Randomized trial of inhaled fluticasone propionate in chronic stable pulmonary sarcoidosis: A pilot study
Du Bois RM., Greenhalgh PM., Southcott AM., Johnson NM., Harris TAJ.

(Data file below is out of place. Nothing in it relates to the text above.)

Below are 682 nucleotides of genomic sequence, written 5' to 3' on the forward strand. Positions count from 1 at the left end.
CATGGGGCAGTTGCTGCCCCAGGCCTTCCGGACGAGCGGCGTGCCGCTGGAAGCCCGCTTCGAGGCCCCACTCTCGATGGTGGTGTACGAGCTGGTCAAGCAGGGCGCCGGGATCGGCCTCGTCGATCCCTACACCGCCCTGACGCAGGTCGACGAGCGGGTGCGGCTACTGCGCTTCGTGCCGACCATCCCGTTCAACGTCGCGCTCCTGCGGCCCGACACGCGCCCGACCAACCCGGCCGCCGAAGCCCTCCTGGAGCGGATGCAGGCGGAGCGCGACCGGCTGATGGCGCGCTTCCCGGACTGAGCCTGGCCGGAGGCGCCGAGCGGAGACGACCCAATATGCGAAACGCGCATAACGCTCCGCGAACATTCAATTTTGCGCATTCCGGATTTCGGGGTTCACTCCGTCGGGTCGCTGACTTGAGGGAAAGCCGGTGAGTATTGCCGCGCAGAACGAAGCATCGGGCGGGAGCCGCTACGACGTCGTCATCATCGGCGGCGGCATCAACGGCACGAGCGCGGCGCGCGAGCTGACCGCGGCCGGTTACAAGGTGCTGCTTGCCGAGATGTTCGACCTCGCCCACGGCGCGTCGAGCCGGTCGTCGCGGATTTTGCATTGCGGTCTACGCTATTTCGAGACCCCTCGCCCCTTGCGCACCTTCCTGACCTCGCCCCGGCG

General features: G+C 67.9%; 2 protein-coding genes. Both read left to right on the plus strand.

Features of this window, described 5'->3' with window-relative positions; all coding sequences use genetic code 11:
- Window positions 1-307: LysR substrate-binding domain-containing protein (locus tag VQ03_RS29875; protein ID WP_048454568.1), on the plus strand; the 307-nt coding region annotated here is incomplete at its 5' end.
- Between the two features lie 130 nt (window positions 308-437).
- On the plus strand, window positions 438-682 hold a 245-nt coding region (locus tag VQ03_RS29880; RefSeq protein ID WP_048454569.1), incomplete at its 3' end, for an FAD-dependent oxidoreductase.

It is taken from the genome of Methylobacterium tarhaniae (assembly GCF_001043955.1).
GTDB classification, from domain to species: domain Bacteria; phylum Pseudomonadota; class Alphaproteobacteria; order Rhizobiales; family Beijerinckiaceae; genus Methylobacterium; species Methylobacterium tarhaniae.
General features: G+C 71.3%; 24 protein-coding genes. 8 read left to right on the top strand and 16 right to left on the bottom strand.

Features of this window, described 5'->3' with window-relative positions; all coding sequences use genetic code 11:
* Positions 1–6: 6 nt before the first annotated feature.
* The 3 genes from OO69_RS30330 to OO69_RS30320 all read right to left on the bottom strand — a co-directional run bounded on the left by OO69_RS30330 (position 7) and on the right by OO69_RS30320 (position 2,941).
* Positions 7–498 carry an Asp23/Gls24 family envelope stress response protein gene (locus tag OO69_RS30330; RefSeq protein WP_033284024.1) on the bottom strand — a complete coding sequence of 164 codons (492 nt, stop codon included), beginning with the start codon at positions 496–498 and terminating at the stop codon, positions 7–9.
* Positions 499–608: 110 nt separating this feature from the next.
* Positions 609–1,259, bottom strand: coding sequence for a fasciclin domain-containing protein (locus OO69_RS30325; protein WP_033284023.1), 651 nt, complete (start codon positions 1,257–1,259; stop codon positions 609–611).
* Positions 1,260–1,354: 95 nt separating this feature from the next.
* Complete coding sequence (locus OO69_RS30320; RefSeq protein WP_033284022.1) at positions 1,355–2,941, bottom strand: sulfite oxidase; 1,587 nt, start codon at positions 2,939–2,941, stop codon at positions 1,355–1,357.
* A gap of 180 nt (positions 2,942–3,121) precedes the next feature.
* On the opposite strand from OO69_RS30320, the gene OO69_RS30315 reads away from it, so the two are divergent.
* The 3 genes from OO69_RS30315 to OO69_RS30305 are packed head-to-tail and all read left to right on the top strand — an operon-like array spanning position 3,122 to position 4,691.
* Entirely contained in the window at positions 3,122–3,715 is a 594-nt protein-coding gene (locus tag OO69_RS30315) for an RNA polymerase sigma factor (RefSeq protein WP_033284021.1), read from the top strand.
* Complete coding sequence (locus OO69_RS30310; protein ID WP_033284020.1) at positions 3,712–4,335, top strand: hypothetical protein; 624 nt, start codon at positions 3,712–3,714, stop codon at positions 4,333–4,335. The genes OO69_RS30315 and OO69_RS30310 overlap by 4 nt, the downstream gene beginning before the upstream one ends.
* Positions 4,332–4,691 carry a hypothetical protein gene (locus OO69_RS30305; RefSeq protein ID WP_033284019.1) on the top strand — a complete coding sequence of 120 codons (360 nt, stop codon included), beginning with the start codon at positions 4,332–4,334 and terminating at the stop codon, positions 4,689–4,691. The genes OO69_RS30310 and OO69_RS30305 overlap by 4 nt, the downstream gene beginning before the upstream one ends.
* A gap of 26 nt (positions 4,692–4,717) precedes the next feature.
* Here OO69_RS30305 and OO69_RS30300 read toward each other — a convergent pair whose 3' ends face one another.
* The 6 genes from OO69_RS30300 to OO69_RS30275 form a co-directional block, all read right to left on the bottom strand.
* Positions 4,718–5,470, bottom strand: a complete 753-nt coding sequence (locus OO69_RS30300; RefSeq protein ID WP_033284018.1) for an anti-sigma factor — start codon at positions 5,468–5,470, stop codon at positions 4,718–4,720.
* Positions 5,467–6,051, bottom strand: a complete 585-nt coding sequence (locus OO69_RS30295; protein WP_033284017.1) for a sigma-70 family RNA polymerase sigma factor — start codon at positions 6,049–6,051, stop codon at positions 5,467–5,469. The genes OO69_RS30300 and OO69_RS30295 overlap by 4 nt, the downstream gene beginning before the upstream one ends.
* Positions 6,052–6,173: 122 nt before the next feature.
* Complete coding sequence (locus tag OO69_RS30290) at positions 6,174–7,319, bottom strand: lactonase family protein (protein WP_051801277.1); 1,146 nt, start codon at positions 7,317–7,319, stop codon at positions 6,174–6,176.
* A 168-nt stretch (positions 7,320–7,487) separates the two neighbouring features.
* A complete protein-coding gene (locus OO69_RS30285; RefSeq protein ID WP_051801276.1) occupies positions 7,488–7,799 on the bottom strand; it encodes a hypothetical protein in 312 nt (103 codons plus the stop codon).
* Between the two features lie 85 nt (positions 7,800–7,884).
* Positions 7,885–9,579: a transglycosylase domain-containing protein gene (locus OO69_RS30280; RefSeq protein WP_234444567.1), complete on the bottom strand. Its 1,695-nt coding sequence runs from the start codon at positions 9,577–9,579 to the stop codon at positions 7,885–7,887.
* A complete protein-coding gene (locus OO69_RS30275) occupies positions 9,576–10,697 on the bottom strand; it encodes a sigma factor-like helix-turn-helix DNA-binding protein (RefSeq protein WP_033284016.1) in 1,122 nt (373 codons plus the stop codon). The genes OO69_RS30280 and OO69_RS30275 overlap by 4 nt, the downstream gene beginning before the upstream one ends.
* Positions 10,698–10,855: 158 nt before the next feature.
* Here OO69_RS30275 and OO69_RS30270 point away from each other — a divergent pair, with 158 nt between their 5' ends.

Pulmonary sarcoidosis is a disease in which the pathological processes are distributed along lymphatic pathways, particularly those around the broncho-vascular bundles. Delivery of disease-modulating drugs by the inhaled route is therefore an attractive option. The aim of this study was to determine the efficacy of inhaled fluticasone propionate 2 mg·day-1 in adults with stable pulmonary sarcoidosis. Forty-four adult patients (22 from each centre) were enrolled from outpatient clinics in two London teaching hospitals in a two centre, double-blind, randomized, placebo-controlled trial. Primary end points were home recordings of peak expiratory flow rate (PEFR), forced expiratory volume in one second (FEV1), and forced vital capacity (FVC). Secondary end points were symptom scores, use of rescue bronchodilator medication, and clinic values for PEFR, FEV1, FVC, forced mid-expiratory flow (FEF25-75%), diffusion capacity of the lung for carbon monoxide (DL,CO), and total lung capacity (TLC). Symptom scores of cough, breathlessness and wheeze were lower in the active treatment group, but this did not reach statistical significance, and a general health perception assessment (Short Form (SF)-36) showed a difference between active and placebo treatment. No significant differences were found between the two groups in any physiological outcome measure. No new adverse reactions were detected. The results of this pilot study do not show an objective benefit of inhaled fluticasone propionate in pulmonary sarcoidosis where the disease is stable and is controlled without the use of inhaled corticosteroids.